But the next day he’d gone screaming to the Colonel, “I’m not going to be a part of any more Internal Exercise. Why don’t you send me abroad?”
And what was it the Colonel had said then?
“We’re not in this business to see that justice is done,” the man had barked, without letting himself get distracted from cleaning out his pipe bowl.
Perhaps even now it was really the Colonel he couldn’t get out of his mind. The Colonel, that pipe smoking, sleazy spymaster who had saved Sami from the horrible boredom of army life by detouring him into the Office instead; that odd entity entrenched deep in the bowels of the Islamic Republic’s power source, with his immense collection of classical CDs and a closet full of colorful ties that he never wore.
During that slight confrontation of last year the purity of the Colonel’s statement had rocked Sami in a pretty nasty way, not because he thought the answer itself was so monstrous but because of how downright honest it was. Today Sami had his highly sought after foreign posting and he’d already managed to get himself drunk in a Manhattan bar. He recalled again that luckless kid the Revolutionary Guards soldiers had beat up for drinking alcohol. Freedom sounded like an overblown word from this vantage point—here where you had the luxury to drink yourself to death like Joanna on that bed, Joanna who snored like a high-pitched medieval flute and who had been on her way downhill since the beginning of time.
On the phone card Sami had bought on arrival a full 20 dollars was still left. He knew he ought to put his clothes on, walk a few blocks, and make the call to London on a public phone. Instead he found himself sitting on Joanna’s toilet seat and twisting on the cheap Korean encryption device over the receiver.
A tinny, almost robot-like voice answered on the other end, “Daryush speaking.”
The primary signal for London was supposed to come with pre- and post-Islamic names. If whoever was taking the call came out with a name, any name, that was not Islamic it meant there was trouble. It took a few seconds for Sami to let that sink in. He’d never thought about what he’d say if the trouble signal was actually given.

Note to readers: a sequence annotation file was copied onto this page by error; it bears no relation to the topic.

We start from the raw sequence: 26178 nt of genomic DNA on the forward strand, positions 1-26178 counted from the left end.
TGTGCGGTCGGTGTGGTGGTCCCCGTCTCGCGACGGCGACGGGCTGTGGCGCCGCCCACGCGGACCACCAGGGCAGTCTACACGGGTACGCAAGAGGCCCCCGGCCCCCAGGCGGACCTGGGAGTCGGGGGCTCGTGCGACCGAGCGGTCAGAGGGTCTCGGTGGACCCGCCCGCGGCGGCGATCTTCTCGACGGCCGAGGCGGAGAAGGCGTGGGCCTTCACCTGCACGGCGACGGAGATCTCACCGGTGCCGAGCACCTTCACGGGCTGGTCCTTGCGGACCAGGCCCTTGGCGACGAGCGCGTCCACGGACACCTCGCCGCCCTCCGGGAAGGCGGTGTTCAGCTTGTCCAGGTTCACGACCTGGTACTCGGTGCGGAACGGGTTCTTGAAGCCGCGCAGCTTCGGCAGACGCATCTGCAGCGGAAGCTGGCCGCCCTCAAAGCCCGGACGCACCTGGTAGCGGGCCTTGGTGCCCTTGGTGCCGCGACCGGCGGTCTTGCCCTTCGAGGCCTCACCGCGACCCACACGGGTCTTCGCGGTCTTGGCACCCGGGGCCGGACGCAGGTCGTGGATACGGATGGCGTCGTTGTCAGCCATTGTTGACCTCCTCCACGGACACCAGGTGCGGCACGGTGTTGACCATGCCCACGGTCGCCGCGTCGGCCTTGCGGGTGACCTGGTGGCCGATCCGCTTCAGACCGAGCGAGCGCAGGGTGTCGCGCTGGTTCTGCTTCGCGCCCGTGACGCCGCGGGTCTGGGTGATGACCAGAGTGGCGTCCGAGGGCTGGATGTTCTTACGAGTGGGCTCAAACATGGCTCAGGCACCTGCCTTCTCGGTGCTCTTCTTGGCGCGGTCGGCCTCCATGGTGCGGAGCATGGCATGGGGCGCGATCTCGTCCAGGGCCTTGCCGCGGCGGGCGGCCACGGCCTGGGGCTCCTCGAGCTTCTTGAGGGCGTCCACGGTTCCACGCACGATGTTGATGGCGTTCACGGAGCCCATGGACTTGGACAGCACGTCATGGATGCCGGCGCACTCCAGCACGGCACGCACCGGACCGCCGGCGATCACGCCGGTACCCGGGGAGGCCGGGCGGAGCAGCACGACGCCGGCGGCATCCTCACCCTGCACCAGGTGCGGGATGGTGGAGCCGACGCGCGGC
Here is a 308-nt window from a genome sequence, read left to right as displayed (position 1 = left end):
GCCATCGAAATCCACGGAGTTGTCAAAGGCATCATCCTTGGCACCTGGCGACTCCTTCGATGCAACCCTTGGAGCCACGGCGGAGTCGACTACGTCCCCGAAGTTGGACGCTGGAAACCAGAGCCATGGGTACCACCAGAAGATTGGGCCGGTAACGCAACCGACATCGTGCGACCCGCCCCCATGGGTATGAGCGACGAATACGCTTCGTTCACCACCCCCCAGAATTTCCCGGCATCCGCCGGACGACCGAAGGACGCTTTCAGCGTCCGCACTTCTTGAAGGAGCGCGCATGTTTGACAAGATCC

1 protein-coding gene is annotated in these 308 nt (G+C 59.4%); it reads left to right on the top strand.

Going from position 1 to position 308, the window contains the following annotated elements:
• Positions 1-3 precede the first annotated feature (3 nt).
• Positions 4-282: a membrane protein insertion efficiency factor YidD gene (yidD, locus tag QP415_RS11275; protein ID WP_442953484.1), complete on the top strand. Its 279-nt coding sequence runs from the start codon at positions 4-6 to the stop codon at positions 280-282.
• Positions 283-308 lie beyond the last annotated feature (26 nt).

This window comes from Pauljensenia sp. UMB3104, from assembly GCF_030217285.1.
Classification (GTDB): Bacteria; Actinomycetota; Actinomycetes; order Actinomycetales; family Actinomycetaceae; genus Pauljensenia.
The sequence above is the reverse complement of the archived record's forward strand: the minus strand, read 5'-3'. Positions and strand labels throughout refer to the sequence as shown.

Finally he identified himself and asked to speak with Mohsen, the Colonel’s code for overseas communications.
“You know that is not possible right now,” the robotic voice answered.
Then there was a pause that must have lasted at least five excruciating seconds. Sitting on Joanna’s toilet on this side of the Atlantic Ocean, Sami could almost feel the other man thinking this one through. Trouble could mean a lot of things, including a turned emissary with a barrel of a gun to his head right now. How could the other man be sure if Sami was not turned? And if he wasn’t, then shouldn’t he have known better than to ask for Mohsen in London at a time like this?
“Look, can’t you put me on a three way?”
“That’s a negative.”
“What’s the problem?”
“You are on your own.” Then as an afterthought the voice added, “Like me.”
That could have meant anything. Sami still waited. There was a high-pitched clearing of a throat, and then, “More than that I can’t tell you right now. Mohsen wants to know if there’s progress.”
He felt as if this conversation was taking place in a room full of ether. The two of them had to speak over each other’s heads in order to reach some rarefied form of understanding.
“Progress on whose part?” Sami asked. “Us or the Backgammon players?” Backgammon being Section 19.
The man offered him another silence. He saw that the light had gone on in the room. Joanna was sitting in her bed smoking a cigarette.
“Listen, I’ve got to go. Tell Mohsen the offering is a bunch of lemons from North Africa. All amateurs except one.” He thought for a little bit and then added without bothering to talk in code, “19 has their man too. He’s expendable. Either that or he doesn’t have enough clearance to realize he’s expendable. Tell Mohsen the whole thing reeks of a setup job. There’s a phony story about a gadget man. But have them check on it anyway. Nur is the name. Check that with our friends in the Southeast too. By the way, my connection was not here. What’s going on?” He didn’t wait for an answer to that one and quickly hung up.
“Are you happy, mister?” Joanna looked bloated and lost. She wore a white nightgown and her substantial calves stuck out from under the blanket.
“Only when I’m on offshore leave.”
“Are you a sailor?”